D. Marenduzzo and C. Micheletti
Thermodynamics of DNA packaging inside a viral capsid: The role of DNA intrinsic thickness
J. Mol. Biol., 330, 485-492 (2003).
Link to online article.
We characterize the equilibrium thermodynamics of a thick polymer
confined in a spherical region of space. This is used to gain insight
into the DNA packaging process. The experimental reference system for
the present study is the recent characterization of the loading
process of the genome inside the $\phi$29 bacteriophage capsid. Our
emphasis is on the modelling of double-stranded DNA as a flexible
thick polymer (tube) instead of a beads-and-springs chain. By using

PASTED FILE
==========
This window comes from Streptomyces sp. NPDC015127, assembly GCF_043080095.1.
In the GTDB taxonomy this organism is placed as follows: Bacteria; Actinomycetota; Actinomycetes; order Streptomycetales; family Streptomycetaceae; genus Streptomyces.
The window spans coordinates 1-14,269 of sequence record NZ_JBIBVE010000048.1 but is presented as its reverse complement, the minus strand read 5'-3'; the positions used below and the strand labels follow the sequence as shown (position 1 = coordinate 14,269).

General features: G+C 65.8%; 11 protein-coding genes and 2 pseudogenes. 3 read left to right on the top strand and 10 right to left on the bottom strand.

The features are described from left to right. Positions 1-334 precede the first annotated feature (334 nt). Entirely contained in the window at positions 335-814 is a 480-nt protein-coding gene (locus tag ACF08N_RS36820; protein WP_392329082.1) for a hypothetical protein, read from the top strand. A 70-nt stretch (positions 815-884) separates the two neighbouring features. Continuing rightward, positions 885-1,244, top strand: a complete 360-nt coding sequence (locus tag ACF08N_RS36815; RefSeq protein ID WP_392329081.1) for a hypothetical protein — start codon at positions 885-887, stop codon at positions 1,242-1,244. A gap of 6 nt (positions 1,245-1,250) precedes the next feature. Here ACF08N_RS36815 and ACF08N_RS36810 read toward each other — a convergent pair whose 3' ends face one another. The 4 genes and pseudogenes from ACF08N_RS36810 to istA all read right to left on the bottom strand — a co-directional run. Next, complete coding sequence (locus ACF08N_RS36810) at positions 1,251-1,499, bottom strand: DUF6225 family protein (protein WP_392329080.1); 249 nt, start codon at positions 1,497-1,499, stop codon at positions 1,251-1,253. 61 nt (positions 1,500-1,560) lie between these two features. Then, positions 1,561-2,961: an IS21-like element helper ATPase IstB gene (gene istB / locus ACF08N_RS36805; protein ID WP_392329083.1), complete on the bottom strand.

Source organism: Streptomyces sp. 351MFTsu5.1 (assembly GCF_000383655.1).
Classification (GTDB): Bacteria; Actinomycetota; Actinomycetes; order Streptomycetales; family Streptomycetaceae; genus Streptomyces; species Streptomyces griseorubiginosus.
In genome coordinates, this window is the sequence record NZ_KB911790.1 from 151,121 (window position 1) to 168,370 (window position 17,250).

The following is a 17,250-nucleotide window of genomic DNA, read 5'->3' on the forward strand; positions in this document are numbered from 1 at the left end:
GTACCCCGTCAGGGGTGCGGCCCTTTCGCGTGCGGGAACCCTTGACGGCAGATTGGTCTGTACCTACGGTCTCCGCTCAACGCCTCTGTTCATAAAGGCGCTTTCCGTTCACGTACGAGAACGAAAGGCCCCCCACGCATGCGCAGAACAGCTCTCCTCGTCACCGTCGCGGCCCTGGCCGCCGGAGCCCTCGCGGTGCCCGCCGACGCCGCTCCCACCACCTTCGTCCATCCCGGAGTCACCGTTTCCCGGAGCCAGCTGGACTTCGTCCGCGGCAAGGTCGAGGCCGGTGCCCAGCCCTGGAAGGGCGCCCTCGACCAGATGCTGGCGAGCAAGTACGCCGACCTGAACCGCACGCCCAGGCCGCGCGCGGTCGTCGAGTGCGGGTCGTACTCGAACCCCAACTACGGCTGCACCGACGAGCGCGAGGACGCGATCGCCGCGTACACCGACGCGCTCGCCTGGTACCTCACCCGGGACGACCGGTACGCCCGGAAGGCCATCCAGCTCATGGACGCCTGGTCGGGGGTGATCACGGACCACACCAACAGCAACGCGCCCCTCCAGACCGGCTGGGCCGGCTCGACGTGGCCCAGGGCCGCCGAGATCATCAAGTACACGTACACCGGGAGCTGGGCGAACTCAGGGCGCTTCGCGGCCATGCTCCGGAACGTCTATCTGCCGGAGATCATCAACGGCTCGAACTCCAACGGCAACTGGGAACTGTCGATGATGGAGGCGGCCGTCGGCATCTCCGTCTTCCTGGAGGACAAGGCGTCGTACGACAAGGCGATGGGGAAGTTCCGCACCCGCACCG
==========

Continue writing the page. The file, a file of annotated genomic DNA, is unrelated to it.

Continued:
finite-size scaling to extrapolate our results to genome lengths
appropriate for $\phi$29, we find that the thickness-induced force may
account for up to half the one measured experimentally at high packing
densities. An analogous agreement is found for the total work that
has to be spent in the packaging process. Remarkably, such agreement
can be obtained in the absence of any tunable parameters and is a mere
consequence of the DNA thickness. Furthermore, we provide a
quantitative estimate of how the persistence length of a polymer
depends on its thickness. The expression accounts for the significant
difference in the persistence lengths of single- and double-stranded
DNA (again with the sole input of their respective sections and
natural nucleotide/base-pair spacing).